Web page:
SPECIAL REPORT: Pacific Beach loves the nightlife, but is it safe for partiers and good for the community?
by DAVE SCHWAB
Published - 08/25/17 - 01:16 PM | 0 0 comments | 24 24 recommendations | email to a friend | print
Garnet Avenue is busy near Dawes Street on a Saturday night. / PHOTO BY DAVE SCHWAB
Garnet Avenue is busy near Dawes Street on a Saturday night. / PHOTO BY DAVE SCHWAB
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Young adults, mostly age 25 and under, packed the bars and lined the streets along Garnet Avenue in Pacific Beach on a recent sultry summer Saturday evening.

It's a typical summer weekend at the beach, with all the mingling and consumption of alcoholic beverages. This kind of fun, along with some rowdiness, has been going on in Pacific and Mission beaches for decades.

I recently went out on a weekend “pilgrimage,” along with Beach & Bay Press intern Mathilde Rousseau Bjerregaard, and Eve Anderson, longtime PB resident and community planner, to experience just what the summer nightlife scene is really like first-hand in PB.

Anderson has been touring PB's bar district for the last seven years, monitoring the behavior, or misbehavior, of young crowds out having a good time on a Saturday night.

Alcohol-related crime has been a major, and at times worsening, concern in PB for many years.

In February, Pacific Beach Planning Group discussed the distressing violent crime statistics from community's commercial strip. Stats don't lie. 

Out of 125 City of San Diego communities, Pacific Beach recently ranked second overall with 216 violent crimes in 2016. That figure included 31 “reported” sexual assaults, averaging nearly 20 violent crimes per month.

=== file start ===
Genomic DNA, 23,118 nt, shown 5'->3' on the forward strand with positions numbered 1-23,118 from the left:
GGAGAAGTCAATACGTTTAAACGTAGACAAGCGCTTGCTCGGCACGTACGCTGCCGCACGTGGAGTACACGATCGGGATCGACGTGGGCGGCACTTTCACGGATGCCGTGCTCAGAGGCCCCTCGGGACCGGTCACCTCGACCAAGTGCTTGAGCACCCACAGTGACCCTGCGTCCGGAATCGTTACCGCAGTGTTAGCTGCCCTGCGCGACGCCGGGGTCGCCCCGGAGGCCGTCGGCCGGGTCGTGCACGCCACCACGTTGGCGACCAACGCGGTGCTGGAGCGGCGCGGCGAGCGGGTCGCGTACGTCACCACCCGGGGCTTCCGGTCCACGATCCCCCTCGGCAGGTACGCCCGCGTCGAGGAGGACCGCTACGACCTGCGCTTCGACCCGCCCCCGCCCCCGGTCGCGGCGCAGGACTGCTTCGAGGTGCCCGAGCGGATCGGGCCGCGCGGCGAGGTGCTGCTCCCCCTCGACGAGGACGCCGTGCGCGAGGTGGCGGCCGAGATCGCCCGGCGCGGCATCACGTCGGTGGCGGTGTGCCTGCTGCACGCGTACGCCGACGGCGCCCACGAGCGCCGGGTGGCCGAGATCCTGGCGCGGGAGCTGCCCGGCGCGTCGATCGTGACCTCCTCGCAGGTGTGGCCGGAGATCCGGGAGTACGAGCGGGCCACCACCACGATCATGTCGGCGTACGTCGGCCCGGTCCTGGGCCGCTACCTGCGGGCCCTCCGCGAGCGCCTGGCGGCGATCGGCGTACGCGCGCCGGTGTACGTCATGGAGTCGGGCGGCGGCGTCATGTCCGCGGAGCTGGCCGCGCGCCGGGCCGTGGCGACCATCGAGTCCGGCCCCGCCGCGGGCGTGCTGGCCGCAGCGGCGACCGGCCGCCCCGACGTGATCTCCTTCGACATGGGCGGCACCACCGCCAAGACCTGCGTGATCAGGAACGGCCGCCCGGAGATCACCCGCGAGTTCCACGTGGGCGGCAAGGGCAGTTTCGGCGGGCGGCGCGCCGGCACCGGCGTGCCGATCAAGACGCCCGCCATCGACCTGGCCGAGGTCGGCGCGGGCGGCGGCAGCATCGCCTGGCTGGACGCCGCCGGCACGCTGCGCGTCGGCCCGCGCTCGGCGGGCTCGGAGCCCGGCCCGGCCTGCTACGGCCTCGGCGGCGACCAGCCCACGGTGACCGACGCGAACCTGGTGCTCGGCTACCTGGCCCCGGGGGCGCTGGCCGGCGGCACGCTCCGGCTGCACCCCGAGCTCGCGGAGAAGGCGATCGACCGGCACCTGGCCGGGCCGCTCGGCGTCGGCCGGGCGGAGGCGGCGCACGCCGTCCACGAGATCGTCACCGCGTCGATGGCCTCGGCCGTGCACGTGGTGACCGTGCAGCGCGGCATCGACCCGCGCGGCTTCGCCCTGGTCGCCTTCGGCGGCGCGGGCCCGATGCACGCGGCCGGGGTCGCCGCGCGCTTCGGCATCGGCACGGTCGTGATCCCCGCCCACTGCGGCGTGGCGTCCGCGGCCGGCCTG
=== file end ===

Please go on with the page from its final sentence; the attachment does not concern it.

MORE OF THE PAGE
But things have changed lately, for the better, with drunkenness and rowdiness on the beachfront, concluded Anderson, who ought to know — she's there checking it out every year.

“This year is different,” said Anderson, who felt, this time around, that there were “more people out on the streets. I'm guessing at least 60 percent of those were from east of the 5.”

Noting the tour night in question (Aug. 5) was “an almost-full moon,” Anderson added, “people seemed a bit edgier.”

Though she's in her 70s, Anderson said she and a female friend “get invited at least a half-dozen times to join the guys going wherever. And lots of high-fives and positive comments from young women, too.” 

Anderson, summarizing this year's grand beach nightlife tour, said, “Overall, far fewer drunk or seriously happy people ... No peeing on walls, no barfing, no fights. And that's commendable. Polite Ubers are helping.”

But there is another side to this story.

PB entrepreneur Todd Brown, owner of Bub's at the Beach at 1030 Garnet Ave., is a former member of the Discover PB board. Brown has been involved with committees trying to resolve problems with alcohol and beach bars. In Bub's case, Brown noted, “It's a bar, but we've always made our living on the food — that's how we differentiate ourselves.”

This year, Brown pointed out, “Our business is down in gross sales,” adding, “it's indicative of the Garnet corridor. PB is a different place now.”

Now that alcohol has been banned on the beach, Brown said, “You have different choices now. Police have taken out the house parties, going after the landlords. The kids aren't living down at the beach anymore because they can't drink on the beach. It's a younger demographic now — lots of young families.”